Keep the cows grazing – Osage County Online | Osage County News

Keep the cows grazing

Frontier Extension District and the Anderson County Conservation District will host a public meeting to “Keep the Cows Grazing.” The meeting will be Dec. 10, 2019, at the Community Building, North Lake Road, Garnett, Kan. It will begin at 10 a.m. and run through mid-afternoon. RSVPs are required for a free lunch; call Debbie at 785-448-6323 ext.101 if you plan to attend.

The goal of the meeting is to help producers improve grazing management, farm profitability, water quality, and soil health. This can be done by changing stocking rates, improved grazing management, and by changing winter feeding habits.

Dr. Bob Weaber, state Extension cow/calf specialist at Kansas State University, will present “Reducing Cow Size without Sacrificing Calf Performance” and “Stocking Rate Adjustments to Reduce Hay Costs.”

Dale Strickler, agronomist with Green Cover Seeds, will discuss “Using Cover Crops to Fill our Forage Gaps-What Should We Plant and When Should it be Grazed.” Stickler will also talk about, “Grazing and Soil Fertility.”

John Jennings, University of Arkansas Extension forage specialist and featured speaker, will talk over “Can we Graze for 300 Days a Year?” and “How Grazing Reduces Costs.” He will also bring all the discussions of the day together and get producers thinking what they can do to “Keep the Cows Grazing.”

Rod Schaub, Frontier Extension livestock production agent, outlined the theme of the meeting: “In order to improve efficiency, the biggest expense must be cut first. And in beef production winter feeding expenses can account for more than 50 percent of cow/calf production costs.” He said Kevin Dhuyvetter, former KSU agriculture economist found in the most efficient beef producers, herd size mattered but was not the only route to efficiency.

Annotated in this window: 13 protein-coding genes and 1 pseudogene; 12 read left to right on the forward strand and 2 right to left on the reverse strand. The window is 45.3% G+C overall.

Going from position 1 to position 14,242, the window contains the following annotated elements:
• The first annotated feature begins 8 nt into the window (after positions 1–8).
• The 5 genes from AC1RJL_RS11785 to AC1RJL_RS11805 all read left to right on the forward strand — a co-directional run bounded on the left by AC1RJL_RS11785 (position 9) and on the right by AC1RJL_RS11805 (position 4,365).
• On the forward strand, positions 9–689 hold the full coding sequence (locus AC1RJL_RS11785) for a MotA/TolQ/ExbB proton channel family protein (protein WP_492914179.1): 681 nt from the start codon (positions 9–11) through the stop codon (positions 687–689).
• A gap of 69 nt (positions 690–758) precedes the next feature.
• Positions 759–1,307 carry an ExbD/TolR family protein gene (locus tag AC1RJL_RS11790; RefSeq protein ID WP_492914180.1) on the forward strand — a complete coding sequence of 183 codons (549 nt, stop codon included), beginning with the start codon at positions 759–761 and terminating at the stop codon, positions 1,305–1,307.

“Yes, they can buy in larger quantities and more fully use their equipment, but he also found that small producers can still compete if they have control of their winter feed costs. And grazing in the winter rather than feeding harvested forages was how they did it,” he said.

How can producers take what they have and become more efficient? Find out at this free public meeting on Dec. 10, at Garnett.

For more information, contact Schaub at Frontier Extension District, Lyndon, or call 785-828-4438.

Information thanks to Frontier Extension District.

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